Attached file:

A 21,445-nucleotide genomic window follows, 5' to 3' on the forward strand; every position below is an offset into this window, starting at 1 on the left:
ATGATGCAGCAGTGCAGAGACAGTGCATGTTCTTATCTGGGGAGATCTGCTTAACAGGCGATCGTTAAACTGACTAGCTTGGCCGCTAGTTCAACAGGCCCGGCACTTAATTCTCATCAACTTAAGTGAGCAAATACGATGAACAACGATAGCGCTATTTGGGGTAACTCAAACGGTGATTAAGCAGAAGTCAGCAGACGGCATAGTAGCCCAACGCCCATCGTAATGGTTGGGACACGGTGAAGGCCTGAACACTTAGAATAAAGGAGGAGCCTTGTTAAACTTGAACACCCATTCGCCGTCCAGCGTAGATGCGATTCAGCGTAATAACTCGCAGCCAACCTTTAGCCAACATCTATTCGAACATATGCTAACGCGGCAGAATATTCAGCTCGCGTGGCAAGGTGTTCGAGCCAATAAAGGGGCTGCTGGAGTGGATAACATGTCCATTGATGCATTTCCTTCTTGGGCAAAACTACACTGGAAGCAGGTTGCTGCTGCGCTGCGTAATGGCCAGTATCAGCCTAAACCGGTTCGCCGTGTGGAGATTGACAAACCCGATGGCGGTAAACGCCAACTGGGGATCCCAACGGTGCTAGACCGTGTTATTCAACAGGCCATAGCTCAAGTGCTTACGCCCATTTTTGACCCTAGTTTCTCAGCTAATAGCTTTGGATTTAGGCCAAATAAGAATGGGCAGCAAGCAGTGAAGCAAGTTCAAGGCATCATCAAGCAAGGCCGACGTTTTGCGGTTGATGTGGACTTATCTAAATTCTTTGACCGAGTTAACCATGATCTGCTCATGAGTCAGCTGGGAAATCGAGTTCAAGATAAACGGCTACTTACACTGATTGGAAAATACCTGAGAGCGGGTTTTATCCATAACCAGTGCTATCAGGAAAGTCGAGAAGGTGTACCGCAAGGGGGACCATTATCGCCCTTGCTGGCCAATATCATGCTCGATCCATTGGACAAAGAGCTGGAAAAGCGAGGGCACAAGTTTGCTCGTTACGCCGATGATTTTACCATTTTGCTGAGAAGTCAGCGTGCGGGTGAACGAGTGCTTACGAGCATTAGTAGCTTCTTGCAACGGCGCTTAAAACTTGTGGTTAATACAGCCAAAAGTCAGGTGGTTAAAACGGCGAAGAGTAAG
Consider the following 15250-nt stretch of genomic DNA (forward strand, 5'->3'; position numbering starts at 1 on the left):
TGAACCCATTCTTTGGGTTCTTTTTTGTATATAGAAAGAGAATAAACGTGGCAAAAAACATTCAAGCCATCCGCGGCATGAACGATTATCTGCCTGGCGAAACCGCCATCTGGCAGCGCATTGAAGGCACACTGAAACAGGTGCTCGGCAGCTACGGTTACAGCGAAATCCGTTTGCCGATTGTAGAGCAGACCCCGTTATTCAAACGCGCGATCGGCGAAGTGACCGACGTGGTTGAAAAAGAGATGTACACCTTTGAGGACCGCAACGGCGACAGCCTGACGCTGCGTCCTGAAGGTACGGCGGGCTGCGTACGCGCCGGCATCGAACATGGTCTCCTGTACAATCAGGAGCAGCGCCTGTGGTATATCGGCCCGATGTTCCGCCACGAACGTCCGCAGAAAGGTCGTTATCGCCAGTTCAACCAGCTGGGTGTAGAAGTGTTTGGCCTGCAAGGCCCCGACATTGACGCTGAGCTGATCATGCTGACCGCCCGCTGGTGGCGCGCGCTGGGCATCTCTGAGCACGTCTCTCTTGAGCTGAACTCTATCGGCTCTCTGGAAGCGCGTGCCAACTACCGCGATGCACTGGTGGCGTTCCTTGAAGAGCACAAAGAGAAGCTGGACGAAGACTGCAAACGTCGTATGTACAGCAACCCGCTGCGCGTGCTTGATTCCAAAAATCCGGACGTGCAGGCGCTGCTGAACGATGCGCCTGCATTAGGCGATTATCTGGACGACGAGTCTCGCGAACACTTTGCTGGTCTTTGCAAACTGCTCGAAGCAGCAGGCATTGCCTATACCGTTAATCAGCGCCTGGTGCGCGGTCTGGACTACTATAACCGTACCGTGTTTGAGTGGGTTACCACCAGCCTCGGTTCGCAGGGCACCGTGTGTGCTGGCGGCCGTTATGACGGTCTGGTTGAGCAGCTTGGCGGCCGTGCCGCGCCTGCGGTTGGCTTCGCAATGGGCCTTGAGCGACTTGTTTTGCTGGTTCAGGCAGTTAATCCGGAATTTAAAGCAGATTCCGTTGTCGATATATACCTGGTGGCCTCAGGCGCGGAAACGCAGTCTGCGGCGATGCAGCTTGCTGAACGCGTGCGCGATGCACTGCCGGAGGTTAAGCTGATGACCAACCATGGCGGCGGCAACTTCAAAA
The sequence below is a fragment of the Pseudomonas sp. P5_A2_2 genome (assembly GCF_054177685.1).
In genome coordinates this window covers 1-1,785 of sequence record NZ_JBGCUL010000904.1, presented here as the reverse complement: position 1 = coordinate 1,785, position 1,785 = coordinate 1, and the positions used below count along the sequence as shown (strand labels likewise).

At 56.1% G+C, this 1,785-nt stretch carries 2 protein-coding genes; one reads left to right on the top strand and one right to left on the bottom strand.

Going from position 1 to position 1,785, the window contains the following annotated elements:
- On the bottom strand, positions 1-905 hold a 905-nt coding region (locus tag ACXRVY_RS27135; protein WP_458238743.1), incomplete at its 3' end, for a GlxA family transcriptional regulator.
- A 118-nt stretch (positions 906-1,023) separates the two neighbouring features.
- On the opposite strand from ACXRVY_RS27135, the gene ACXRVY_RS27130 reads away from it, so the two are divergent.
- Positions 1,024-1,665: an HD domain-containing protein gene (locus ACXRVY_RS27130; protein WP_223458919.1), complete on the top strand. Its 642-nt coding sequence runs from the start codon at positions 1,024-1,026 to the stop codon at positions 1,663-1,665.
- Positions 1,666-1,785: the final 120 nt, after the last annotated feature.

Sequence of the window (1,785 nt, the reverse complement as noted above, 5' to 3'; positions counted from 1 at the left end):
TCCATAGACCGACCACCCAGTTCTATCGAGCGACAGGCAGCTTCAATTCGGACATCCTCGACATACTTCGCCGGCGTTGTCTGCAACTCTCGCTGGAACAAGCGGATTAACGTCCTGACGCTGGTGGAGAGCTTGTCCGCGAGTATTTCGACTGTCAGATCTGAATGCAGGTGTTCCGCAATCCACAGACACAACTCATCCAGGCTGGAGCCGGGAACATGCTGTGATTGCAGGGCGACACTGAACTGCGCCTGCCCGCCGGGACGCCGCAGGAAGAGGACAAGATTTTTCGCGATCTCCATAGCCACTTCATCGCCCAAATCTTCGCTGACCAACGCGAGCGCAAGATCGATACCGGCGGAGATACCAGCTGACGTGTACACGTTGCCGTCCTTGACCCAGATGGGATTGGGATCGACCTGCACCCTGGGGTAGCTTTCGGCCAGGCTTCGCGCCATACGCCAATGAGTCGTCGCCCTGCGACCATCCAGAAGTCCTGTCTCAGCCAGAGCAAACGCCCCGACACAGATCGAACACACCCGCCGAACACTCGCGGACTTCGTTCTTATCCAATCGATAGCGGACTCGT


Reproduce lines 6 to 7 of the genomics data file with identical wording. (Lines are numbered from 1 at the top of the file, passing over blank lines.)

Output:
In genome coordinates this window covers 1-1,785 of sequence record NZ_JBGCUL010000904.1, presented here as the reverse complement: position 1 = coordinate 1,785, position 1,785 = coordinate 1, and the positions used below count along the sequence as shown (strand labels likewise).

At 56.1% G+C, this 1,785-nt stretch carries 2 protein-coding genes; one reads left to right on the top strand and one right to left on the bottom strand.